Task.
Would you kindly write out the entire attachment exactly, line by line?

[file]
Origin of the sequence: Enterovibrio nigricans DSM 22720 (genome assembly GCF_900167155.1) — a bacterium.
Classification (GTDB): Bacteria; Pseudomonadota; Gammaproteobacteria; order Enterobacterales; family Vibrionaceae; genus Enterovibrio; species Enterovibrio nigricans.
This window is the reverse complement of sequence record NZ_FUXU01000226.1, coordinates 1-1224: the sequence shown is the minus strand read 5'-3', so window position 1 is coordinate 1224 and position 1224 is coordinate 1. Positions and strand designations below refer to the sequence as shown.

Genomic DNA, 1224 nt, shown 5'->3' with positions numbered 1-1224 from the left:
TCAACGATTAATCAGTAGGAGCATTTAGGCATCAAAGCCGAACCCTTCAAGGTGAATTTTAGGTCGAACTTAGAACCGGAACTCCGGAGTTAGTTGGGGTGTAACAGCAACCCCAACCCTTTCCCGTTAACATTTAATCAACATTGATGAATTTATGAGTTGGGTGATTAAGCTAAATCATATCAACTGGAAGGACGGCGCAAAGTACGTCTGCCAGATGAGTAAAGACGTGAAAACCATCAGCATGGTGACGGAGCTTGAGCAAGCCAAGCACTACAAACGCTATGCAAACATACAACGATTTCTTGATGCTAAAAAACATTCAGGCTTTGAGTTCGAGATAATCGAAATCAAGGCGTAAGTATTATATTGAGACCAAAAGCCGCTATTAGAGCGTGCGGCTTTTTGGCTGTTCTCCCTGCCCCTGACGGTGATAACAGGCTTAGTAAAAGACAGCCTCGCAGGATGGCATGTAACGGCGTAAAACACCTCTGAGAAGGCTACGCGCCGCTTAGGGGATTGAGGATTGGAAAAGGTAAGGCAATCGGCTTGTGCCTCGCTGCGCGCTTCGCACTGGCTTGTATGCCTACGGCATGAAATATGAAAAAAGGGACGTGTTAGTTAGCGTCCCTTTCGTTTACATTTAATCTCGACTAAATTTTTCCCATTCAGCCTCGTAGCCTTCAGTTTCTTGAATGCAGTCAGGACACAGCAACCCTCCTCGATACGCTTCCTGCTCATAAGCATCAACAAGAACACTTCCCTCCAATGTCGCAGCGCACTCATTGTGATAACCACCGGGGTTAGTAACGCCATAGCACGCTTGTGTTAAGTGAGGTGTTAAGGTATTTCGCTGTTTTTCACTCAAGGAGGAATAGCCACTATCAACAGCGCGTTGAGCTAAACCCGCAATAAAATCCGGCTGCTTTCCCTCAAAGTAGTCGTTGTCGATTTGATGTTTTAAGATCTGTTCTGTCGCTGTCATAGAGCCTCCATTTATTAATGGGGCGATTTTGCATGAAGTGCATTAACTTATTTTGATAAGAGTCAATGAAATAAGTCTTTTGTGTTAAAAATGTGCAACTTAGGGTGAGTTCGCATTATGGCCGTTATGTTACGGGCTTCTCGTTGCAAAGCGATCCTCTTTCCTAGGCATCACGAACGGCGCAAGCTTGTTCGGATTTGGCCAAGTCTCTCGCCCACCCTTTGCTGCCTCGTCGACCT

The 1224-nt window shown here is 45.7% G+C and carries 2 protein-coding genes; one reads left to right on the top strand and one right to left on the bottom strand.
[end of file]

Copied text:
Origin of the sequence: Enterovibrio nigricans DSM 22720 (genome assembly GCF_900167155.1) — a bacterium.
Classification (GTDB): Bacteria; Pseudomonadota; Gammaproteobacteria; order Enterobacterales; family Vibrionaceae; genus Enterovibrio; species Enterovibrio nigricans.
This window is the reverse complement of sequence record NZ_FUXU01000226.1, coordinates 1-1224: the sequence shown is the minus strand read 5'-3', so window position 1 is coordinate 1224 and position 1224 is coordinate 1. Positions and strand designations below refer to the sequence as shown.

Genomic DNA, 1224 nt, shown 5'->3' with positions numbered 1-1224 from the left:
TCAACGATTAATCAGTAGGAGCATTTAGGCATCAAAGCCGAACCCTTCAAGGTGAATTTTAGGTCGAACTTAGAACCGGAACTCCGGAGTTAGTTGGGGTGTAACAGCAACCCCAACCCTTTCCCGTTAACATTTAATCAACATTGATGAATTTATGAGTTGGGTGATTAAGCTAAATCATATCAACTGGAAGGACGGCGCAAAGTACGTCTGCCAGATGAGTAAAGACGTGAAAACCATCAGCATGGTGACGGAGCTTGAGCAAGCCAAGCACTACAAACGCTATGCAAACATACAACGATTTCTTGATGCTAAAAAACATTCAGGCTTTGAGTTCGAGATAATCGAAATCAAGGCGTAAGTATTATATTGAGACCAAAAGCCGCTATTAGAGCGTGCGGCTTTTTGGCTGTTCTCCCTGCCCCTGACGGTGATAACAGGCTTAGTAAAAGACAGCCTCGCAGGATGGCATGTAACGGCGTAAAACACCTCTGAGAAGGCTACGCGCCGCTTAGGGGATTGAGGATTGGAAAAGGTAAGGCAATCGGCTTGTGCCTCGCTGCGCGCTTCGCACTGGCTTGTATGCCTACGGCATGAAATATGAAAAAAGGGACGTGTTAGTTAGCGTCCCTTTCGTTTACATTTAATCTCGACTAAATTTTTCCCATTCAGCCTCGTAGCCTTCAGTTTCTTGAATGCAGTCAGGACACAGCAACCCTCCTCGATACGCTTCCTGCTCATAAGCATCAACAAGAACACTTCCCTCCAATGTCGCAGCGCACTCATTGTGATAACCACCGGGGTTAGTAACGCCATAGCACGCTTGTGTTAAGTGAGGTGTTAAGGTATTTCGCTGTTTTTCACTCAAGGAGGAATAGCCACTATCAACAGCGCGTTGAGCTAAACCCGCAATAAAATCCGGCTGCTTTCCCTCAAAGTAGTCGTTGTCGATTTGATGTTTTAAGATCTGTTCTGTCGCTGTCATAGAGCCTCCATTTATTAATGGGGCGATTTTGCATGAAGTGCATTAACTTATTTTGATAAGAGTCAATGAAATAAGTCTTTTGTGTTAAAAATGTGCAACTTAGGGTGAGTTCGCATTATGGCCGTTATGTTACGGGCTTCTCGTTGCAAAGCGATCCTCTTTCCTAGGCATCACGAACGGCGCAAGCTTGTTCGGATTTGGCCAAGTCTCTCGCCCACCCTTTGCTGCCTCGTCGACCT

The 1224-nt window shown here is 45.7% G+C and carries 2 protein-coding genes; one reads left to right on the top strand and one right to left on the bottom strand.